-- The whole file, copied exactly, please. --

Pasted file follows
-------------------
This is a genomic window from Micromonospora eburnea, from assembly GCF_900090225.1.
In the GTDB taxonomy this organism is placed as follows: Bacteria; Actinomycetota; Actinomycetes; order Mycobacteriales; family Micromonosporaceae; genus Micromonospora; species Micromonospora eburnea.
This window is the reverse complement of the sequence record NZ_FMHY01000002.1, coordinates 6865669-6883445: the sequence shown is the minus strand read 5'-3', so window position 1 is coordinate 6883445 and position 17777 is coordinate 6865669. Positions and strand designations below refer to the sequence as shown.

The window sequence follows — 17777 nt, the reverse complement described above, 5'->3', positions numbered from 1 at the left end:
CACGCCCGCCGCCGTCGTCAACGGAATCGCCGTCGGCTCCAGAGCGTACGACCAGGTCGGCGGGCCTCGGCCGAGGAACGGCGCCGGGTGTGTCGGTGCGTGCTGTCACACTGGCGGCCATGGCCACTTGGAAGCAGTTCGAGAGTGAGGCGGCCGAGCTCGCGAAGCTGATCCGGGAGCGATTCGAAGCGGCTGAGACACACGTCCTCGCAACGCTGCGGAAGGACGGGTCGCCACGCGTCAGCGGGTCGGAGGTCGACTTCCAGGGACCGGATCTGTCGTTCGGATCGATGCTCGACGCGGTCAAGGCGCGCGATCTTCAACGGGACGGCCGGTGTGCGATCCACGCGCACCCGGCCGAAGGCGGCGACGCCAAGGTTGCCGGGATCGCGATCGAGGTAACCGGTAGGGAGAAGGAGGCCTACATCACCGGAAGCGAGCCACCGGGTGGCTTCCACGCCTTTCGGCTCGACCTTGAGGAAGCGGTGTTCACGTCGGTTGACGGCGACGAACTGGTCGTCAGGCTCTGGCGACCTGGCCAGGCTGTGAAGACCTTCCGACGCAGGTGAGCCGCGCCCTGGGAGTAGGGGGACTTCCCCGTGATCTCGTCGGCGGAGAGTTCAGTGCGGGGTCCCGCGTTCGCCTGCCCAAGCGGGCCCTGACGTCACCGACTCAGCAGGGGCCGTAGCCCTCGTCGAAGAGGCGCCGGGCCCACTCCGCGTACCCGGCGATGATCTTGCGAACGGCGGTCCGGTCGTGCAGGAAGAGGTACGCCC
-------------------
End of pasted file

This is a genomic window from Micromonospora eburnea, from assembly GCF_900090225.1.
In the GTDB taxonomy this organism is placed as follows: Bacteria; Actinomycetota; Actinomycetes; order Mycobacteriales; family Micromonosporaceae; genus Micromonospora; species Micromonospora eburnea.
This window is the reverse complement of the sequence record NZ_FMHY01000002.1, coordinates 6865669-6883445: the sequence shown is the minus strand read 5'-3', so window position 1 is coordinate 6883445 and position 17777 is coordinate 6865669. Positions and strand designations below refer to the sequence as shown.

The window sequence follows — 17777 nt, the reverse complement described above, 5'->3', positions numbered from 1 at the left end:
CACGCCCGCCGCCGTCGTCAACGGAATCGCCGTCGGCTCCAGAGCGTACGACCAGGTCGGCGGGCCTCGGCCGAGGAACGGCGCCGGGTGTGTCGGTGCGTGCTGTCACACTGGCGGCCATGGCCACTTGGAAGCAGTTCGAGAGTGAGGCGGCCGAGCTCGCGAAGCTGATCCGGGAGCGATTCGAAGCGGCTGAGACACACGTCCTCGCAACGCTGCGGAAGGACGGGTCGCCACGCGTCAGCGGGTCGGAGGTCGACTTCCAGGGACCGGATCTGTCGTTCGGATCGATGCTCGACGCGGTCAAGGCGCGCGATCTTCAACGGGACGGCCGGTGTGCGATCCACGCGCACCCGGCCGAAGGCGGCGACGCCAAGGTTGCCGGGATCGCGATCGAGGTAACCGGTAGGGAGAAGGAGGCCTACATCACCGGAAGCGAGCCACCGGGTGGCTTCCACGCCTTTCGGCTCGACCTTGAGGAAGCGGTGTTCACGTCGGTTGACGGCGACGAACTGGTCGTCAGGCTCTGGCGACCTGGCCAGGCTGTGAAGACCTTCCGACGCAGGTGAGCCGCGCCCTGGGAGTAGGGGGACTTCCCCGTGATCTCGTCGGCGGAGAGTTCAGTGCGGGGTCCCGCGTTCGCCTGCCCAAGCGGGCCCTGACGTCACCGACTCAGCAGGGGCCGTAGCCCTCGTCGAAGAGGCGCCGGGCCCACTCCGCGTACCCGGCGATGATCTTGCGAACGGCGGTCCGGTCGTGCAGGAAGAGGTACGCCC